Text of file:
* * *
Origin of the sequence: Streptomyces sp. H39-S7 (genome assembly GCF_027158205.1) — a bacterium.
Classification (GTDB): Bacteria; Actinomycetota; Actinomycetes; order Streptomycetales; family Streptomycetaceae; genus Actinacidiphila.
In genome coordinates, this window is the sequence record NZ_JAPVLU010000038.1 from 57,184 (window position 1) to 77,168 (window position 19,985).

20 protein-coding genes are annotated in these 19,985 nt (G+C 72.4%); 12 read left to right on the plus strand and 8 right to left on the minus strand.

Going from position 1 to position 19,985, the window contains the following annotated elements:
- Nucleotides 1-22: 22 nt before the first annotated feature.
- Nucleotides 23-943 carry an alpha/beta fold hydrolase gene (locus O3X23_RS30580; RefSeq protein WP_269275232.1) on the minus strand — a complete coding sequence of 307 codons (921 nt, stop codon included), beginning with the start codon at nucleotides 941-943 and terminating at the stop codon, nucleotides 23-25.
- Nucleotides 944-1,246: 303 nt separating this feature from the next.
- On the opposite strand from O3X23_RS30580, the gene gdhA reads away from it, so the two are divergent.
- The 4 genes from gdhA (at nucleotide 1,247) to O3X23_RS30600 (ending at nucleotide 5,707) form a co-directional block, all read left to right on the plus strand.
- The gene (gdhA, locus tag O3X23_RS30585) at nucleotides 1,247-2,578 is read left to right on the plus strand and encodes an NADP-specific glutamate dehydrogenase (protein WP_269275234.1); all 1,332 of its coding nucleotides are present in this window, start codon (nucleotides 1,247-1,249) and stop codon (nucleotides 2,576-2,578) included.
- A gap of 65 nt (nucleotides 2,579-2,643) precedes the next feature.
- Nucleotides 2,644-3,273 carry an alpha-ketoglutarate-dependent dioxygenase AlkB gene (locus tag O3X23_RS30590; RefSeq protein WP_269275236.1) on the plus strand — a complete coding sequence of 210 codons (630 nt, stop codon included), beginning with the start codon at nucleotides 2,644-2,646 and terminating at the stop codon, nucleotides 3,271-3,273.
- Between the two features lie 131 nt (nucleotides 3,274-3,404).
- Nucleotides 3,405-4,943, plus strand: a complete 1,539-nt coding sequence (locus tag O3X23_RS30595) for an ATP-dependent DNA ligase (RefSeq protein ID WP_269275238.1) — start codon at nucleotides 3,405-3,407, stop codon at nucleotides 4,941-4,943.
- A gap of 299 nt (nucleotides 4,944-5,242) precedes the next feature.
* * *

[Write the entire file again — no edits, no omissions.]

Origin of the sequence: Streptomyces sp. H39-S7 (genome assembly GCF_027158205.1) — a bacterium.
Classification (GTDB): Bacteria; Actinomycetota; Actinomycetes; order Streptomycetales; family Streptomycetaceae; genus Actinacidiphila.
In genome coordinates, this window is the sequence record NZ_JAPVLU010000038.1 from 57,184 (window position 1) to 77,168 (window position 19,985).

20 protein-coding genes are annotated in these 19,985 nt (G+C 72.4%); 12 read left to right on the plus strand and 8 right to left on the minus strand.

Going from position 1 to position 19,985, the window contains the following annotated elements:
- Nucleotides 1-22: 22 nt before the first annotated feature.
- Nucleotides 23-943 carry an alpha/beta fold hydrolase gene (locus O3X23_RS30580; RefSeq protein WP_269275232.1) on the minus strand — a complete coding sequence of 307 codons (921 nt, stop codon included), beginning with the start codon at nucleotides 941-943 and terminating at the stop codon, nucleotides 23-25.
- Nucleotides 944-1,246: 303 nt separating this feature from the next.
- On the opposite strand from O3X23_RS30580, the gene gdhA reads away from it, so the two are divergent.
- The 4 genes from gdhA (at nucleotide 1,247) to O3X23_RS30600 (ending at nucleotide 5,707) form a co-directional block, all read left to right on the plus strand.
- The gene (gdhA, locus tag O3X23_RS30585) at nucleotides 1,247-2,578 is read left to right on the plus strand and encodes an NADP-specific glutamate dehydrogenase (protein WP_269275234.1); all 1,332 of its coding nucleotides are present in this window, start codon (nucleotides 1,247-1,249) and stop codon (nucleotides 2,576-2,578) included.
- A gap of 65 nt (nucleotides 2,579-2,643) precedes the next feature.
- Nucleotides 2,644-3,273 carry an alpha-ketoglutarate-dependent dioxygenase AlkB gene (locus tag O3X23_RS30590; RefSeq protein WP_269275236.1) on the plus strand — a complete coding sequence of 210 codons (630 nt, stop codon included), beginning with the start codon at nucleotides 2,644-2,646 and terminating at the stop codon, nucleotides 3,271-3,273.
- Between the two features lie 131 nt (nucleotides 3,274-3,404).
- Nucleotides 3,405-4,943, plus strand: a complete 1,539-nt coding sequence (locus tag O3X23_RS30595) for an ATP-dependent DNA ligase (RefSeq protein ID WP_269275238.1) — start codon at nucleotides 3,405-3,407, stop codon at nucleotides 4,941-4,943.
- A gap of 299 nt (nucleotides 4,944-5,242) precedes the next feature.